Giotto di Bondone
- LAST REVIEWED: 15 January 2020
- LAST MODIFIED: 30 January 2014
- DOI: 10.1093/obo/9780199920105-0011
- LAST REVIEWED: 15 January 2020
- LAST MODIFIED: 30 January 2014
- DOI: 10.1093/obo/9780199920105-0011
Giotto di Bondone is universally acknowledged to be an artist of surpassing genius, celebrated for his extraordinary ability to reimagine familiar narratives and to render them afresh, and to imbue his protagonists with moral gravity and psychological complexity, capturing the inner lives of his figures with stunning acuity. But he stands apart from his contemporaries in late medieval Italian painting in several respects, not merely artistic. One is the hyperbolic claims made for him by his admirers in subsequent generations, as early as the mid-trecento and intensifying with Vasari: Giotto as the single-handed reviver of a moribund artistic tradition. This depiction of Giotto as a kind of aesthetic thaumaturge clouds our understanding of the artist’s contributions and does an injustice to the painters of the 1280s and 1290s, sometimes anonymous, whose works provide an important context for Giotto’s. Still more vexing are the sharp, at times polemical, scholarly debates about his artistic production, which still inflame academic discourse today. Though he and his assistants worked all over the Italian peninsula, from Milan to Naples, both in fresco and panel painting, two fresco cycles dominate the vast scholarly literature on the artist and are thus represented by the greatest number of entries in this article. The first is a relatively early work, the cycle in the Arena Chapel in Padua, one of the few works universally ascribed to him and his uncontested masterpiece; the literature on the chapel is most extensive. The second is the St. Francis cycle in the Upper Church of S. Francesco, Assisi, where Giotto’s participation has been the focus of heated debate for a century. Though these two fresco cycles have most fully engaged scholarly attention, important analyses of other works by the artist and his workshop are included as well, listed alphabetically by site (panel paintings are listed by their original location, not the museum that houses them today). This article attempts to provide a map both through the artist’s critical fortunes and through the thicket of attributional controversies, as well as providing a guide to the wealth of studies that address other aspects of the artist’s production, ranging from technical analyses to interpretative works.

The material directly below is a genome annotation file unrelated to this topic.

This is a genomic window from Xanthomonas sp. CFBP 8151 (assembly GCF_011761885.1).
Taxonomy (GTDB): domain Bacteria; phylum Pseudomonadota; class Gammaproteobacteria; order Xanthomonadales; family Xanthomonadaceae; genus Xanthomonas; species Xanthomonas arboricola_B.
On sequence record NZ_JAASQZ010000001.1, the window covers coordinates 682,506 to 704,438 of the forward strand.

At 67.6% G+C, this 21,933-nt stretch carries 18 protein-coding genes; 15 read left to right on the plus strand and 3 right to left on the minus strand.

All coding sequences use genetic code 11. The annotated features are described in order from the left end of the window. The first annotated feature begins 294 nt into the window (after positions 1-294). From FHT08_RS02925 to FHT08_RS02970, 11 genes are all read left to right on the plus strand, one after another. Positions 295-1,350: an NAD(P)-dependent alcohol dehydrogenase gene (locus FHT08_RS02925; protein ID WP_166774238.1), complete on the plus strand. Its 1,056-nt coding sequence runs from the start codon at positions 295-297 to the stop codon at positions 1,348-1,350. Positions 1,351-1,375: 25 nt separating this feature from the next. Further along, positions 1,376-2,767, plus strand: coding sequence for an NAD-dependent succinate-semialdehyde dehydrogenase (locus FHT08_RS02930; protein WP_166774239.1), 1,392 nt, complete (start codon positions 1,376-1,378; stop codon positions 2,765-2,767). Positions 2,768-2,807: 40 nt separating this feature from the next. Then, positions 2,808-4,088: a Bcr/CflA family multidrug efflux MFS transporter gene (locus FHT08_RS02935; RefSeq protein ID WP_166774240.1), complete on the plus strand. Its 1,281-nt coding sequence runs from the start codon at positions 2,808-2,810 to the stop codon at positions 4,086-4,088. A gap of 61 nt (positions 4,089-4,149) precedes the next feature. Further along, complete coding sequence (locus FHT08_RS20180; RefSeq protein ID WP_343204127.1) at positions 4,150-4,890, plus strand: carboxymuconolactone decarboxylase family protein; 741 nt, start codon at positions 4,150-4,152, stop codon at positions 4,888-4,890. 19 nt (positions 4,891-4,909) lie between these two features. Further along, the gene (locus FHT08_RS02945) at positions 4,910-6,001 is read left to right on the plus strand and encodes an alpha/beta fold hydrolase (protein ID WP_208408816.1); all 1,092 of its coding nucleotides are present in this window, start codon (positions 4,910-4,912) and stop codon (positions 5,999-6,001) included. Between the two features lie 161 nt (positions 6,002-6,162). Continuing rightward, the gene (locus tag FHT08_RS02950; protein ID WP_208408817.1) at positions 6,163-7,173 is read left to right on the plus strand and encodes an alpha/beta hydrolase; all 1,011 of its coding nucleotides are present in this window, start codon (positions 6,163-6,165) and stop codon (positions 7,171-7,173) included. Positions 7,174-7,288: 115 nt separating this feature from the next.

A range of studies—monographs and exhibition catalogues on the artist, as well as works of broader scope on trecento painting—offer assessments of Giotto and his oeuvre, though there is little consistency in defining it. Generally, Italian scholars (Previtali 1993, Flores d’Arcais 2012, and the authors whose work appears in Tartuferi 2000 and Tomei 2009, both of which are exhibition catalogues) take an expansive view of the artist’s work, assigning more to him and his workshop than do more-cautious British and American scholars. Maginnis 1997 is not a monograph on Giotto but is an important reassessment of trecento painting and Giotto’s place within it, by an eminent scholar. Poeschke 2003 includes a thoughtful discussion of Giotto and photos of reproduces all the fresco cycles associated with him as well as others by leading painters. The first volume of Schwarz, et al. 2004–2008 offers the most thorough study of the artist’s life to date (including archival records, inventories, wills, chronicles, and letters); the second volume is equally thorough on Giotto’s oeuvre, though some of the positions taken by the authors are controversial; it includes an extensive compilation of documents related to the Arena Chapel.